Tired of traditional holiday fare, from "The Nutcracker" to "A Christmas Carol"? Tired, even, of the neotraditional anti-holiday fare, from "The Santaland Diaries" to, oh, staying home with a DVD of "Bad Santa"? Then you'll find yourself in good company at the Lyric Stage, where producing artistic director Spiro Veloudos has solved the December programming dilemma with a little counterintuitive counterprogramming of his own: "The Mystery of Irma Vep."
Charles Ludlam's high-camp Gothic pastiche has absolutely nothing to do with Christmas, Hanukkah, Kwanzaa, Solstice, or any other end-of-year holiday that might serve as a theatrical inspiration. On the other hand, it's so relentlessly silly, so generous in its distribution of physical goofiness and literate gags, that it can leave you in a positively, if nondenominationally, festive mood. Merry mayhem, everyone!
Of course, vampires and werewolves and living mummies may not be everyone's idea of a good time; I'd certainly leave the smaller children at home. But anyone who's old enough to savor the fine line between spooky and spoofy will certainly appreciate the fast-paced sendup of horror movies, Victorian melodrama, and Gothic romance that is "The Mystery of Irma Vep."
The plot, which is not really the point, draws heavily on Alfred Hitchcock's "Rebecca," with dollops of Lon Chaney Jr.'s "Mummy" movies, "Jane Eyre," and Edgar Allan Poe thrown in for good measure. The real story here is the way the whole thing is performed by just two actors; one plays the frightened new bride of a brooding widower, the limping and mysterious manservant, and an Egyptian guide (oh, and we mustn't forget the mummy), while the other takes on the aforesaid widower, the malevolent housekeeper, and a character ominously billed only as "An Intruder."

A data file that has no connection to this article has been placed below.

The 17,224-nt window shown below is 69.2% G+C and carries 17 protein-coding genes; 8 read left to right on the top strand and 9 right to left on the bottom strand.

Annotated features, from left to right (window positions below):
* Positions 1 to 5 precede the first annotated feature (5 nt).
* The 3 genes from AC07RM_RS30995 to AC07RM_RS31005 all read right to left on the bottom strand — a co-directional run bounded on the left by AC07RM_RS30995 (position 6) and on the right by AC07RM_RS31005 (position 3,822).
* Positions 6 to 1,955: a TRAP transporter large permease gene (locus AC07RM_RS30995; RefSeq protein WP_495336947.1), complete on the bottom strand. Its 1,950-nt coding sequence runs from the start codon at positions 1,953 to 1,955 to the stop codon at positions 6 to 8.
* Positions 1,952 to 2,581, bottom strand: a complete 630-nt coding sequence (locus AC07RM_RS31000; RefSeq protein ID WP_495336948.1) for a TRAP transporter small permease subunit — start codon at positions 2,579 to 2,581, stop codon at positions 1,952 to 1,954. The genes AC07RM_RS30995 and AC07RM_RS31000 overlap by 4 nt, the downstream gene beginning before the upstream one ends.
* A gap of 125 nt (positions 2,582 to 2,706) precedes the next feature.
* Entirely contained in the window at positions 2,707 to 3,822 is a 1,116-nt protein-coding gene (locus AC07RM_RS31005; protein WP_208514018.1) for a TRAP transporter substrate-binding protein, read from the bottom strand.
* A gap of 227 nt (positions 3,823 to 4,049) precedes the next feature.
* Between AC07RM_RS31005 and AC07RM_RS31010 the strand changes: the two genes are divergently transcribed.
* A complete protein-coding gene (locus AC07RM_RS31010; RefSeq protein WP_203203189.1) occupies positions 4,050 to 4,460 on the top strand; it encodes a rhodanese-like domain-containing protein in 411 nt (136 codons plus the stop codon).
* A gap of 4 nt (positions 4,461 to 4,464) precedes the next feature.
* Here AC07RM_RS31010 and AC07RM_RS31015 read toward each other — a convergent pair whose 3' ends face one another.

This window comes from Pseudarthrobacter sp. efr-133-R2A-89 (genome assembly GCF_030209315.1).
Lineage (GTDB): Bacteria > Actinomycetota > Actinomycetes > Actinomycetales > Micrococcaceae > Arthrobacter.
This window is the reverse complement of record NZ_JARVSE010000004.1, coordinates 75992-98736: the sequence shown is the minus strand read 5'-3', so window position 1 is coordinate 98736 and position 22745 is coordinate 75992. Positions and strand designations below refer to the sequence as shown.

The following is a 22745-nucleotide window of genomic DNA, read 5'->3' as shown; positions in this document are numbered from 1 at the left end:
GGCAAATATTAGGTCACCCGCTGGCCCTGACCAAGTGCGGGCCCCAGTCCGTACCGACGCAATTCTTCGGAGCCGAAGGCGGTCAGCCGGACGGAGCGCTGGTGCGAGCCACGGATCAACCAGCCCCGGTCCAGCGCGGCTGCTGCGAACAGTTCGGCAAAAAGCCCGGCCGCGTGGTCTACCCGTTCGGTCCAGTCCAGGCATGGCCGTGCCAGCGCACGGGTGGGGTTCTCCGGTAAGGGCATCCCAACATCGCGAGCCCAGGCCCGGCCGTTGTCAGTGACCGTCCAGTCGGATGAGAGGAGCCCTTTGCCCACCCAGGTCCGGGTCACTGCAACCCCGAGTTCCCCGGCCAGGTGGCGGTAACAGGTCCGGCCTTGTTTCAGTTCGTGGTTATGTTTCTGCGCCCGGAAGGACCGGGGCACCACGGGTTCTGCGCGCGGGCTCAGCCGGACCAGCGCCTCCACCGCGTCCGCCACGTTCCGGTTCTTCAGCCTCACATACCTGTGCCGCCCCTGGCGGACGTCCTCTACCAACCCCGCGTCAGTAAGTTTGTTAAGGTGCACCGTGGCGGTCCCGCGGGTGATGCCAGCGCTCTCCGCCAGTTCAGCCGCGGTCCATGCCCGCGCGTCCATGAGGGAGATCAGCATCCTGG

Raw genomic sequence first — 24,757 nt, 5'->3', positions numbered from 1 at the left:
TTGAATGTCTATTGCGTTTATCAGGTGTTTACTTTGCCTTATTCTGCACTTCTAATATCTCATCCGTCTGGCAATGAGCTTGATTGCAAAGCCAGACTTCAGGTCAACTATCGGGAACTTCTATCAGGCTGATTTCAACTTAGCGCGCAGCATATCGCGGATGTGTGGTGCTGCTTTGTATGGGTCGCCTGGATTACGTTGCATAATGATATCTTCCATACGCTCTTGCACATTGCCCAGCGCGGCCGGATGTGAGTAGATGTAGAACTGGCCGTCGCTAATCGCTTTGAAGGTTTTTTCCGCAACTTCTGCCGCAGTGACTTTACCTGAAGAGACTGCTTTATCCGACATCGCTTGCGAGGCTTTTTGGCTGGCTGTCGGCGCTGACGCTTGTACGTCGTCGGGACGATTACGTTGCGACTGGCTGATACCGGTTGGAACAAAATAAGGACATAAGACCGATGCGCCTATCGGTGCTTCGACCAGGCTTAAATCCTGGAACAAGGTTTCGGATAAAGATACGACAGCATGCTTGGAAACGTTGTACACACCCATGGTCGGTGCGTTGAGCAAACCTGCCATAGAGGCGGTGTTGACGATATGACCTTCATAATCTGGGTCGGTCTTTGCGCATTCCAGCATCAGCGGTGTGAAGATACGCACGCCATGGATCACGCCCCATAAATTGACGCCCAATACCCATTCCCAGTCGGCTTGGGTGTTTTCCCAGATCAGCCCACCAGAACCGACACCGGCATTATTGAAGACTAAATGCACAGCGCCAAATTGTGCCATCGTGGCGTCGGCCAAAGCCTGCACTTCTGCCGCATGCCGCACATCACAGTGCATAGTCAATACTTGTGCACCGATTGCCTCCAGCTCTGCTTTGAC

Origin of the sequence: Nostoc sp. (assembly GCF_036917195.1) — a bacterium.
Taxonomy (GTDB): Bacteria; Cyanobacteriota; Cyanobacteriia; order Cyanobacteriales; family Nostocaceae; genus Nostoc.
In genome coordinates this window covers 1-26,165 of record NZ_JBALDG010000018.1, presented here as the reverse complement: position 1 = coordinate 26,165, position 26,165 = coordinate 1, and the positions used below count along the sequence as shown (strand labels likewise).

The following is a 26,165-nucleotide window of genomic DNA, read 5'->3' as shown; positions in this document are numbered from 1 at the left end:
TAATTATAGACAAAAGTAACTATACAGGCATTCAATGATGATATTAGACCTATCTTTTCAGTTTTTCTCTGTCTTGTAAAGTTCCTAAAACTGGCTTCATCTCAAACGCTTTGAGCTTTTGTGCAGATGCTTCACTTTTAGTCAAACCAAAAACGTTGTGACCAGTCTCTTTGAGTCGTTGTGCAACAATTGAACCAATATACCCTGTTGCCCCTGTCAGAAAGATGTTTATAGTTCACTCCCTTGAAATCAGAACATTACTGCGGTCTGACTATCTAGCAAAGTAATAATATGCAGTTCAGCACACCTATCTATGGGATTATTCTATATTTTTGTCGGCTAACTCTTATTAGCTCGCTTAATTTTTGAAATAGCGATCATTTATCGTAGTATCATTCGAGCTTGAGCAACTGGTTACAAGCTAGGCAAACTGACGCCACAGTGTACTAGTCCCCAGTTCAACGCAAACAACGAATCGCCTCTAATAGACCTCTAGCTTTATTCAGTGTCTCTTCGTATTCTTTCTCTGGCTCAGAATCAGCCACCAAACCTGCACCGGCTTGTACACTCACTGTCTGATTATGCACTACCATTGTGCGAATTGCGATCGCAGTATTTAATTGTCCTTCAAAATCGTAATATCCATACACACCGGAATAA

Veloudos has tapped two actors who've already proved their strength at this kind of shape-shifting - in fact, Neil A. Casey is practically getting a vacation here, because in last year's "This Wonderful Life" he played all the parts, not just half of them. Not to worry, though; he fully earns his pay, with hairpin turns from billowy, bosomy Lady Enid to wooden-legged Nicodemus and back again. Meanwhile, John Kuntz makes equally adept changes from Lord Edgar to his housekeeper - and, creepily, the pasty-white makeup and black lipstick work equally well for both.
Kuntz's performance is more stylized, more mannered and deliberate, than Casey's enthusiastic romping, and the contrast sometimes feels too extreme. But it also keeps the energy level high, and that's essential in a show that's really not about very much at all and yet still goes on for two hours. Veloudos, too, keeps things cooking with a sharp sense of comic timing and an expert use of the Lyric's assorted exits to send the characters popping up where you least expect them.
Adding to the fun is Brynna Bloomfield's gently exaggerated Gothic library of a set, which hilariously transforms into an Egyptian tomb for Act 2: A large panel drops down, a sarcophagus is wheeled on, and a completely unnecessary title is projected: "Egypt." For the final note of excess, Kuntz's Lord Edgar appears and solemnly intones: "Egypt. Just as I'd imagined it."
Lighting designer Karen Perlow underscores the humorous horror with plenty of flickering candles and gloomy sconces, and Gail Astrid Buckley outdoes herself with Casey's rustling gowns, a beaded sheath for the glamorous mummy, and a wonderfully absurd satin vestment that Kuntz dons to bring the mummy back to life. Dewey Dellay, meanwhile, supplies a couple of B movies' worth of wolf howls, thunderstorms, and ominous bits of music.
God bless them, every one.
Louise Kennedy can be reached at firstname.lastname@example.org.